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Minnesota state district judge Robert Tiffany has dismissed charges against three climate change activists who shut down two pipelines operated by Enbridge back in 2016. Although they had reason to be happy with the judge’s decision, the defendants were in fact disappointed: the acquittal happened mid-trial, before they had a chance to use their defense, which would have run along the lines of necessity.
The necessity defense is rarely used by attorneys, MPR News reports, and comes down to an argument that a person’s actions, although illegal, were justifiable as they sought to prevent a greater harm. If they were found guilty, the defendants would have faced prison time and fines. However, the judge said their actions had not caused any damage to the infrastructure.
"We did this action two, almost two years ago to the day, Thursday will be the second anniversary, because the problem of climate change is so urgent that we have to start shutting down tar sands pipelines down now," one of the defendants, Emily Johnston told MPR News.
The defendants’ attorney, Lauren Regan, was also disappointed they didn’t get to use the necessity defense. "We, of course, were incredibly excited to put on what would have been the dream necessity defense for the climate movement. Our experts were phenomenal. And you know if we couldn't convince rural community members who doubted the existence of climate change with this group of people we would have really had an uphill battle," she said.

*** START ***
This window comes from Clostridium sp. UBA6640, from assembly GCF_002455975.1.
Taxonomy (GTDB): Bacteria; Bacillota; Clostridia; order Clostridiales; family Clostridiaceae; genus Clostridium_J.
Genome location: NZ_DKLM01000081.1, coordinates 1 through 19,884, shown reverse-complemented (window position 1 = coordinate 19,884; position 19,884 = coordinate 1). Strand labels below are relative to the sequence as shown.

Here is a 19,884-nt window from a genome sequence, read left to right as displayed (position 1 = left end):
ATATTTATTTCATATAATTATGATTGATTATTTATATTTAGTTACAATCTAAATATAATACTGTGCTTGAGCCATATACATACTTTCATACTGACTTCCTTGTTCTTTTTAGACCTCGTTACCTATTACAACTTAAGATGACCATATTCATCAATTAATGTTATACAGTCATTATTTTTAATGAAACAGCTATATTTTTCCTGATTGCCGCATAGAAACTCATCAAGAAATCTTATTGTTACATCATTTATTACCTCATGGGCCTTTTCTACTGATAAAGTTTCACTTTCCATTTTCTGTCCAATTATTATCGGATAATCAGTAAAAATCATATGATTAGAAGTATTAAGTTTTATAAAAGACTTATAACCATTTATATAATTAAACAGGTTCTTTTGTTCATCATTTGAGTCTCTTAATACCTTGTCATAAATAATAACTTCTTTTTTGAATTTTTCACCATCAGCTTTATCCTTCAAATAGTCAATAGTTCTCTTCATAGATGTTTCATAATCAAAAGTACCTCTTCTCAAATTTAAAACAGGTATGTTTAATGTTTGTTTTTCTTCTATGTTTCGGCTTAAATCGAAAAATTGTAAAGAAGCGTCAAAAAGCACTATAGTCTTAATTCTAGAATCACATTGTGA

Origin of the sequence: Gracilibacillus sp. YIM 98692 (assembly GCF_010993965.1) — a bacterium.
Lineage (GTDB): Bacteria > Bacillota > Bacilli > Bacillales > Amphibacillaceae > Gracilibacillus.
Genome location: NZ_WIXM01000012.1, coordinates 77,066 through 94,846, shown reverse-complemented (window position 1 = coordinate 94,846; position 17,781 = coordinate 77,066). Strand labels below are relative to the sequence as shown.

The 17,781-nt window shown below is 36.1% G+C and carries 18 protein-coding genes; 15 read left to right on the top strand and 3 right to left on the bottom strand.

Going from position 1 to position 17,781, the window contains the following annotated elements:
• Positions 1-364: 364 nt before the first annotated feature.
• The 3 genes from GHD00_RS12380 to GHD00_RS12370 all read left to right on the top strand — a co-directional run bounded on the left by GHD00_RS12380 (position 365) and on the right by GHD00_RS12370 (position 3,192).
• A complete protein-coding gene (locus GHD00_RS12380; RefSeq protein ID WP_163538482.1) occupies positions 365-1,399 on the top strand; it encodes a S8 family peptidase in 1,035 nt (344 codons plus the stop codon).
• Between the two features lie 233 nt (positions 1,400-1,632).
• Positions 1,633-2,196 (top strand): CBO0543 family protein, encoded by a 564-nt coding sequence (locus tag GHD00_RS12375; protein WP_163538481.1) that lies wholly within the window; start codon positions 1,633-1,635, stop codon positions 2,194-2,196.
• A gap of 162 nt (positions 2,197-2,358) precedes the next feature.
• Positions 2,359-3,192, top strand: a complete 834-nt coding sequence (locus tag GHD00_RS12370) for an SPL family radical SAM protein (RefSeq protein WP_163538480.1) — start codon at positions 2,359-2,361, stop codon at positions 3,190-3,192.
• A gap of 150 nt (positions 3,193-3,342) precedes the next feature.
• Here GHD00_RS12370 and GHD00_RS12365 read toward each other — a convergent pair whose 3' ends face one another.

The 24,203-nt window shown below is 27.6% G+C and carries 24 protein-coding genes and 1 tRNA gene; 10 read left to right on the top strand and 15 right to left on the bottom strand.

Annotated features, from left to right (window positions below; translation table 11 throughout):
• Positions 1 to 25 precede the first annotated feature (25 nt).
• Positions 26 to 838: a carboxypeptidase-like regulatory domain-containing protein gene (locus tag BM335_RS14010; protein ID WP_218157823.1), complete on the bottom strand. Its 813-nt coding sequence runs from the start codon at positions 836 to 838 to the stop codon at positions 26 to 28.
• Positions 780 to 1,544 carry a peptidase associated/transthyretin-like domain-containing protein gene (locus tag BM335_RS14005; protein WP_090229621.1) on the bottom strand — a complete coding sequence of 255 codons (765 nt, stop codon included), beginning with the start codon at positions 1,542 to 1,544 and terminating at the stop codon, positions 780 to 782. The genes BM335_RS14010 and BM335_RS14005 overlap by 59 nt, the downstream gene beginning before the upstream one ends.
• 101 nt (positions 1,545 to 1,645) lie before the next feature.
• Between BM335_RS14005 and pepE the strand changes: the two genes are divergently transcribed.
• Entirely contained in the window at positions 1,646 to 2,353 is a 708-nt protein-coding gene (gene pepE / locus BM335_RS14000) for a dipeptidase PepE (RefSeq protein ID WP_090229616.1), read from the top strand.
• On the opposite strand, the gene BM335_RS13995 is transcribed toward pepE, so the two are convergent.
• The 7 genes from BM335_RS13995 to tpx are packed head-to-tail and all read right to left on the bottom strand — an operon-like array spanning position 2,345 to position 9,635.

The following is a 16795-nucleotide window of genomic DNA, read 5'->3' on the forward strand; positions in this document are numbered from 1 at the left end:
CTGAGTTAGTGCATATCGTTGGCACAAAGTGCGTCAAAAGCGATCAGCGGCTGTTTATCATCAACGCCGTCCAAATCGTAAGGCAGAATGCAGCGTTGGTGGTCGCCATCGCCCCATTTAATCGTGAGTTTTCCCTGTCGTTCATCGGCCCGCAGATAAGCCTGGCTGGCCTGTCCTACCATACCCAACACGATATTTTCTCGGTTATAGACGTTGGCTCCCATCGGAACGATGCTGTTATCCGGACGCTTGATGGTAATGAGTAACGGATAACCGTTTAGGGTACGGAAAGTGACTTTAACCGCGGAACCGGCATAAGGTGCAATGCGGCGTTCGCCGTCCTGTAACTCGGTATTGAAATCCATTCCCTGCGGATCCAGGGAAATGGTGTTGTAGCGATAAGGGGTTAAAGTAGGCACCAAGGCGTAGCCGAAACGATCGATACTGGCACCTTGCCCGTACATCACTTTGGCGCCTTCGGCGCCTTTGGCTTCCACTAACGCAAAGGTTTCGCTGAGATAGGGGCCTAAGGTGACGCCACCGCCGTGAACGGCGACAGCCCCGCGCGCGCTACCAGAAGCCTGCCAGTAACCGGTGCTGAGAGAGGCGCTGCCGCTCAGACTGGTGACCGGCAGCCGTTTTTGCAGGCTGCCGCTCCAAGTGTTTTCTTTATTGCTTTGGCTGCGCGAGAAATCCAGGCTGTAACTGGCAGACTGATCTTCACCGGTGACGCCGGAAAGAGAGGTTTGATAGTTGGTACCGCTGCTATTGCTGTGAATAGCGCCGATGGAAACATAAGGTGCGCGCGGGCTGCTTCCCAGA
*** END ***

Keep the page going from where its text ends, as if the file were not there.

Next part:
Naturally, Enbridge’s response was very different. In a statement, the company said, "The individuals involved in these activities claimed to be protecting the environment, but they did the opposite and put the environment and the safety of people at risk — including themselves, first responders and neighboring communities and landowners."
A representative of a local pro-pipeline organization commented that the shutdown of a pipeline valve was a dangerous action: "'Turning the valve' was really trying to stop a 1.5-billion-pound batch of oil traveling around 8 miles per hour at one spot with one valve. It would be the same as trying to stop five 100-car trains full of oil at the same time by putting a crossing arm in front of it."
The defendants claimed they had taken precautions before turning the valve—after they called Enbridge to warn them—but never got to share these precautions with the court.
By Irina Slav for Oilprice.com
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Irina is a writer for Oilprice.com with over a decade of experience writing on the oil and gas industry.